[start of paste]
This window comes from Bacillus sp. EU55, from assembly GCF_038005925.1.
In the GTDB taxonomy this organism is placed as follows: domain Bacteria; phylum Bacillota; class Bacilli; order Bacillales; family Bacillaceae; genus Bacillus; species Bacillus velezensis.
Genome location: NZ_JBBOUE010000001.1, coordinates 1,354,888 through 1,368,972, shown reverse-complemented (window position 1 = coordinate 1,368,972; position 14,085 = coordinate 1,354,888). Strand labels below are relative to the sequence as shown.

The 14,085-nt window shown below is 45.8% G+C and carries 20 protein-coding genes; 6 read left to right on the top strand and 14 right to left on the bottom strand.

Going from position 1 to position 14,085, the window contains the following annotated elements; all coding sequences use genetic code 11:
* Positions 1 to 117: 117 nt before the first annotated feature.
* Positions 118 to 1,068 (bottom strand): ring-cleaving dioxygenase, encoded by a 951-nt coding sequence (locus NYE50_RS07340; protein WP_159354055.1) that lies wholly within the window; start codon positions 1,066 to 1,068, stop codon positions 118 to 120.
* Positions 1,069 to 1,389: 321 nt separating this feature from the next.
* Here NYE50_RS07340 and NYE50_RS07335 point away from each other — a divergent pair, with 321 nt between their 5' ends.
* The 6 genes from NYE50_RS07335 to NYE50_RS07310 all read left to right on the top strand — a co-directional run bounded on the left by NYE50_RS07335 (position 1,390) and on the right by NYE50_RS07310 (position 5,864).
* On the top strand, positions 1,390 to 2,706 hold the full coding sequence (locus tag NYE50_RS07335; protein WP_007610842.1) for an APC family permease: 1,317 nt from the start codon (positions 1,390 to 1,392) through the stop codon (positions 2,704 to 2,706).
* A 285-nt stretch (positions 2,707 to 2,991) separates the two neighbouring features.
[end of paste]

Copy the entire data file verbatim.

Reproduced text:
This window comes from Bacillus sp. EU55, from assembly GCF_038005925.1.
In the GTDB taxonomy this organism is placed as follows: domain Bacteria; phylum Bacillota; class Bacilli; order Bacillales; family Bacillaceae; genus Bacillus; species Bacillus velezensis.
Genome location: NZ_JBBOUE010000001.1, coordinates 1,354,888 through 1,368,972, shown reverse-complemented (window position 1 = coordinate 1,368,972; position 14,085 = coordinate 1,354,888). Strand labels below are relative to the sequence as shown.

The 14,085-nt window shown below is 45.8% G+C and carries 20 protein-coding genes; 6 read left to right on the top strand and 14 right to left on the bottom strand.

Going from position 1 to position 14,085, the window contains the following annotated elements; all coding sequences use genetic code 11:
* Positions 1 to 117: 117 nt before the first annotated feature.
* Positions 118 to 1,068 (bottom strand): ring-cleaving dioxygenase, encoded by a 951-nt coding sequence (locus NYE50_RS07340; protein WP_159354055.1) that lies wholly within the window; start codon positions 1,066 to 1,068, stop codon positions 118 to 120.
* Positions 1,069 to 1,389: 321 nt separating this feature from the next.
* Here NYE50_RS07340 and NYE50_RS07335 point away from each other — a divergent pair, with 321 nt between their 5' ends.
* The 6 genes from NYE50_RS07335 to NYE50_RS07310 all read left to right on the top strand — a co-directional run bounded on the left by NYE50_RS07335 (position 1,390) and on the right by NYE50_RS07310 (position 5,864).
* On the top strand, positions 1,390 to 2,706 hold the full coding sequence (locus tag NYE50_RS07335; protein WP_007610842.1) for an APC family permease: 1,317 nt from the start codon (positions 1,390 to 1,392) through the stop codon (positions 2,704 to 2,706).
* A 285-nt stretch (positions 2,707 to 2,991) separates the two neighbouring features.